Little has been written about Mr Bousfield, who went into partnership with James and Charles Finlayson to form Finlayson, Bousfield & Co, in Johnstone in 1848. The only indication of his origin is found in an article by the Paisley Correspondent of the Glasgow Citizen describing the Johnstone Grand Industrial Exhibition, held in the town in 1853. Mr Bousfield had contributed specimens of silk tabaretts, and silk damask and tissues, for display at the exhibition and these had been manufactured chiefly at Spitalfields. This information indicated a possible clue to his past and merited further investigation.
Recent research has revealed that Charles Holehouse Bousfield was born in London on 9th of February, 1822, and baptised in St. Olave, Old Jewry, London. His mother was Sarah Holehouse and his father, Charles Pritchett Bousfield, was a silk manufacturer in London. As children, Charles and his siblings are likely to have lived in a very busy household, which may have included on the premises his father’s indentured weaver apprentices.
In 1836, at the age of fourteen, Charles was indentured as an apprentice to his father to learn the Art of a Silk Manufacturer. In 1843, on completion of his apprenticeship, young Charles was admitted as Freeman of the City of London. In the late 1840s, when he came to Scotland, possibly on business for his father who was a partner in Lea, Bousfield & Co., silk manufacturers in Cheapside, London, he appears to have been well-respected in Glasgow business circles. Presumably, with an eye to the main chance, he saw in James Finlayson the potential of future success and went into partnership with him to form Finlayson, Bousfield & Co. In 1851, and possibly earlier, he is known to have lodged with William and Helen Finlayson, the Finlayson brothers’ parents, beside the mill at Johnstone Bridge in the High Street. He is listed as a proprietor of Finlayson Bousfield in Johnstone in 1855 and1865. But, unlike the Finlayson brothers, little of his personal life or social involvement in Johnstone is recorded.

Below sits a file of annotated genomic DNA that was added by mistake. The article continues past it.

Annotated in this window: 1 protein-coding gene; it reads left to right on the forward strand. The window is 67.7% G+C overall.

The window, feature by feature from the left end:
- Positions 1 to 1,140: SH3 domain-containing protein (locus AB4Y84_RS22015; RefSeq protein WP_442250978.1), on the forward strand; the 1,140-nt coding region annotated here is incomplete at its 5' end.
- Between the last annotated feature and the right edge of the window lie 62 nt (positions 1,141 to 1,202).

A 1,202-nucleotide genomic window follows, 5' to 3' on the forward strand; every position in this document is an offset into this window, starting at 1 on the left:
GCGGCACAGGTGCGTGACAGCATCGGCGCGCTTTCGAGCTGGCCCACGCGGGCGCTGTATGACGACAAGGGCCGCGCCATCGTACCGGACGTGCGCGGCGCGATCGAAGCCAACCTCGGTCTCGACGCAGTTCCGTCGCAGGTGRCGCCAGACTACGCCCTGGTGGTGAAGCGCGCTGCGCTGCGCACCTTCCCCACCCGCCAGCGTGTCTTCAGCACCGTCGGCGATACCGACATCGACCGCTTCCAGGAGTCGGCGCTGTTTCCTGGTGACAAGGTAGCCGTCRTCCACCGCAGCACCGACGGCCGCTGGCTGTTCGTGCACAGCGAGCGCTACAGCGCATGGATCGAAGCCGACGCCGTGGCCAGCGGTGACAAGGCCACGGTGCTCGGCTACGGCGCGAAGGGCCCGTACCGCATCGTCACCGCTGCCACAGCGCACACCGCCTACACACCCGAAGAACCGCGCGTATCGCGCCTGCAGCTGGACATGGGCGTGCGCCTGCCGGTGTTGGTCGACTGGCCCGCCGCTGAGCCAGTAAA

In addition to his contribution of silk goods on display at the Johnstone Grand Industrial Exhibition (1853), he is known to have hosted a meeting in the Public Hall in Johnstone in November, 1873, when Sheriff Clerk of Glasgow gave a history lecture to the Johnstone Working Men’s Institute. One perhaps more significant mention of him is contained in the text of Charles Finlayson’s address to the guests at the opening of Finlayson Bousfield’s Lilybank Bowling Green in 1874. In the address it is mentioned that Mr Bousfield, although a partner in the firm, was not well known to the Flax Mill employees. This may be explained by the fact that by the late 1860s he was living in Glasgow.
Despite the success of the company, Charles Holehouse Bousfield ended his partnership in Finlayson, Bousfield & Co. on 13th November, 1876. It is documented that he would have no further interest in the business which would be carried on under James Finlayson, Thomas Coats, and James’s three sons, William James Finlayson, Archibald Watson Finlayson and James Finlayson, Jun.
Charles Holehouse Bousfield appears to have had returned permanently to London where his main residence was 40 Elvaston Place, Queensgate, Kensington. In London he was a member of the prestigious gentlemen’s club, the National Club, London, and had involvement in charities and mission work. He died at 29 Ashburn Place, on 12th March, 1906, and was buried in Norwood Cemetery, Lambeth, leaving a considerable fortune of £497,962. 17s. 2d. to his sister, Cornelia, the widow of Hugh Huleatt, and £45,885.12s. to her daughter, Frances Emma Huleatt, widow of Archibald Mungo Muir. But how he accumulated this substantial estate is a mystery.
© 2023 Helen Calcluth,